Inpatient psychiatric units are intended to provide a safe, structured, and supportive environment for acutely ill patients that facilitates stabilization of their illness (Gwinner & Ward, 2013). Fundamental to a unit's structure are groups and activities scheduled throughout the day that help organize the patient's day and provide socialization and creative and educational experiences (Janner & Delaney, 2012; Steele, Henderson, Lennon, & Swinden, 2013).
On a short-term psychiatric inpatient unit located within a large Mid-western medical center, the interdisciplinary leadership team (unit director [UD], assistant UD, and medical director) had concerns about the focus of groups currently available for patients. The unit admits adult patients in need of acute hospitalization for stabilization and evaluation. Units are staffed by nurses, mental health counselors, and occupational therapists. The unit's current group structure was largely based on cognitive-behavioral therapy (CBT) principles. This was the guiding framework since the unit began approximately 20 years ago. However, after examining the unit group's content and structure, the interdisciplinary leadership team agreed that groups would appeal to a greater breadth of patients if they were based on a model not exclusively operating from a cognitive approach.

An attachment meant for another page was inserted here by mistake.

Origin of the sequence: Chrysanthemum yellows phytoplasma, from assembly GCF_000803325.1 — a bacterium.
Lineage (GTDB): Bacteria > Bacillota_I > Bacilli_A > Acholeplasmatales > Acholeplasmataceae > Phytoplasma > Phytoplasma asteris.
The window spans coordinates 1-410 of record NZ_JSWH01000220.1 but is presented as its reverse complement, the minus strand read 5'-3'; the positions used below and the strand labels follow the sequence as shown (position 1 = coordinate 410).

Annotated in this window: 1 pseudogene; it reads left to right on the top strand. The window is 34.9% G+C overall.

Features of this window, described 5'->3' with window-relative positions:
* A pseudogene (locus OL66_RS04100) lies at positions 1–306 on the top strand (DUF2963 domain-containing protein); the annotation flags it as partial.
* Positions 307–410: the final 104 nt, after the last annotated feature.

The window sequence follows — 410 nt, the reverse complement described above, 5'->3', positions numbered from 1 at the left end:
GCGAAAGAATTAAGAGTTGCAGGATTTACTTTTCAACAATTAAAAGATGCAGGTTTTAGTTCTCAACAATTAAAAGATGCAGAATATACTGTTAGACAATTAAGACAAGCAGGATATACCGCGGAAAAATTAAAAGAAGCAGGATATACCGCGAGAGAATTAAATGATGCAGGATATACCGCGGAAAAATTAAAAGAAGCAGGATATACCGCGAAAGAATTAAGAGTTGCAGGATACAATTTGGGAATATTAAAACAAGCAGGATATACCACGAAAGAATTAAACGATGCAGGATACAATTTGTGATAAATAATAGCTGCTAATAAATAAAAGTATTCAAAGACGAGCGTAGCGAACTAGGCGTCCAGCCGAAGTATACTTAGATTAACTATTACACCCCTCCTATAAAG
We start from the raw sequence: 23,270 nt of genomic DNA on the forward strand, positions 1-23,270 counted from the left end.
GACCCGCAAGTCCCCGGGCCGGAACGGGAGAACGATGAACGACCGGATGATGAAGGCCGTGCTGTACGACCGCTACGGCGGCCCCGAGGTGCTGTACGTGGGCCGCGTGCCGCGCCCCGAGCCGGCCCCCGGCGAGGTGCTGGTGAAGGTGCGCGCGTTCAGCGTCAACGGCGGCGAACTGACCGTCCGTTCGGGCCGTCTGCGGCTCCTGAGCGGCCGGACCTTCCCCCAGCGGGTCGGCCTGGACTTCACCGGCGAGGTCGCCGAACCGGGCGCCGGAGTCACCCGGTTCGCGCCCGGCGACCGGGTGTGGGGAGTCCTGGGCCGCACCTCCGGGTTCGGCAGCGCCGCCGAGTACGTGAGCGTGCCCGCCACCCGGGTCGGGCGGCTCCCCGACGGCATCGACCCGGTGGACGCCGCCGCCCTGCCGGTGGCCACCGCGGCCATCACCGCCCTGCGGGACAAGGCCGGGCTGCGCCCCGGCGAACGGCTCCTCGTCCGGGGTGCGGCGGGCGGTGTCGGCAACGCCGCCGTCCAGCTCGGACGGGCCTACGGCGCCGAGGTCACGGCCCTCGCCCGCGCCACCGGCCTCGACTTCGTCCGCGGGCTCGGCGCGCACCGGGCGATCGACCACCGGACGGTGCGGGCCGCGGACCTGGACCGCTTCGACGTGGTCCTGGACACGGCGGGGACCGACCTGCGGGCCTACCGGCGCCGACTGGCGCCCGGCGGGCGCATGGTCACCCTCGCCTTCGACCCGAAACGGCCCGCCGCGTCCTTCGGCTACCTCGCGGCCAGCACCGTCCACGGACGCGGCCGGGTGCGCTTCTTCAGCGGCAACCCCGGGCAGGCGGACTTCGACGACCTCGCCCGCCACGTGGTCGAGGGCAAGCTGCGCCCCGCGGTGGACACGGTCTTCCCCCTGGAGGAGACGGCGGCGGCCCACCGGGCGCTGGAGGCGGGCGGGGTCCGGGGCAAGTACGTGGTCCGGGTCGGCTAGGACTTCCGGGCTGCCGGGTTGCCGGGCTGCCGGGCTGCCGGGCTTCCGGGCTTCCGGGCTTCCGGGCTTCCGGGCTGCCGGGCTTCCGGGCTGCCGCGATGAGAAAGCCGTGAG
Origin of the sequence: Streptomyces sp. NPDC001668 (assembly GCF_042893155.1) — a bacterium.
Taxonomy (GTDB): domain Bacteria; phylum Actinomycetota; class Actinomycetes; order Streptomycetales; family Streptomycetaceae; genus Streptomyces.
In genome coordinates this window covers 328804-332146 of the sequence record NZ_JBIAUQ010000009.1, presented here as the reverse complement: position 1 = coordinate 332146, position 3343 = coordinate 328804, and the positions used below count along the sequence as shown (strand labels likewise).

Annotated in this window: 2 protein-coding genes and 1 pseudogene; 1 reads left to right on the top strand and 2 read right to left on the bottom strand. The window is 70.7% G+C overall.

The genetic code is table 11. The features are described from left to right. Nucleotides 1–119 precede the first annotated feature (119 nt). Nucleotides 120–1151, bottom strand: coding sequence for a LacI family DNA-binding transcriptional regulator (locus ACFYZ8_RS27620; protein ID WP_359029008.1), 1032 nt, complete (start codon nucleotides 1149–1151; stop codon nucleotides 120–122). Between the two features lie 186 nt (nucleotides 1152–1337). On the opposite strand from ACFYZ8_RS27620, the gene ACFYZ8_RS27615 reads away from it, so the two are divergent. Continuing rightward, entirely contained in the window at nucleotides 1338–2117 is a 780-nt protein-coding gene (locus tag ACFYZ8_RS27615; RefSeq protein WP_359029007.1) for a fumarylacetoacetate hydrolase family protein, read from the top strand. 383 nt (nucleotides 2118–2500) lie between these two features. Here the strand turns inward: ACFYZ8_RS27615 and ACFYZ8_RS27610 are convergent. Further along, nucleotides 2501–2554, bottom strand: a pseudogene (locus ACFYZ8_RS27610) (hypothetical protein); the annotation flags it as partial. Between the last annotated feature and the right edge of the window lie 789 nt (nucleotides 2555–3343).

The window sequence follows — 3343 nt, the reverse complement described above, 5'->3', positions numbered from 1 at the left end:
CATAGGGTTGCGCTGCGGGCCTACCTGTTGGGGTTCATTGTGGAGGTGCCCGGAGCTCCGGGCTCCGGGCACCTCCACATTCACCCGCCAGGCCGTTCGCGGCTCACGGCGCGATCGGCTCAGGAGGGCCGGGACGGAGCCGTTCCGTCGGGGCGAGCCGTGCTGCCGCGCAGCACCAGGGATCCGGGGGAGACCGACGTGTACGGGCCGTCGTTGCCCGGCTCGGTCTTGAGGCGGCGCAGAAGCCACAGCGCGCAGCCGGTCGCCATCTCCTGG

The current quality improvement project was developed. The goal was to implement evidence-based group programming aimed at enhancing coping skills of patients hospitalized on the unit and creating a group environment of positivity. After discussion, the interdisciplinary leadership team decided to implement groups that were in line with acceptance and commitment therapy (ACT).
Acceptance and commitment therapy views an individual's psychological difficulties as problems of psychological inflexibility, a rigid response to unfolding reality, marked by a difficulty with being fully present in the current situation and adopting behaviors to fit with the present context and one's values. An ACT approach encourages individuals to practice psychological flexibility, connecting with the present moment, calling to mind long-term values, and then making a conscious choice to change or persist in behavior (Kashdan & Rottenberg, 2010). The approach encourages compassionate self-acceptance for uncontrollable conditions while taking committed actions toward creating the kind of life most patients desire.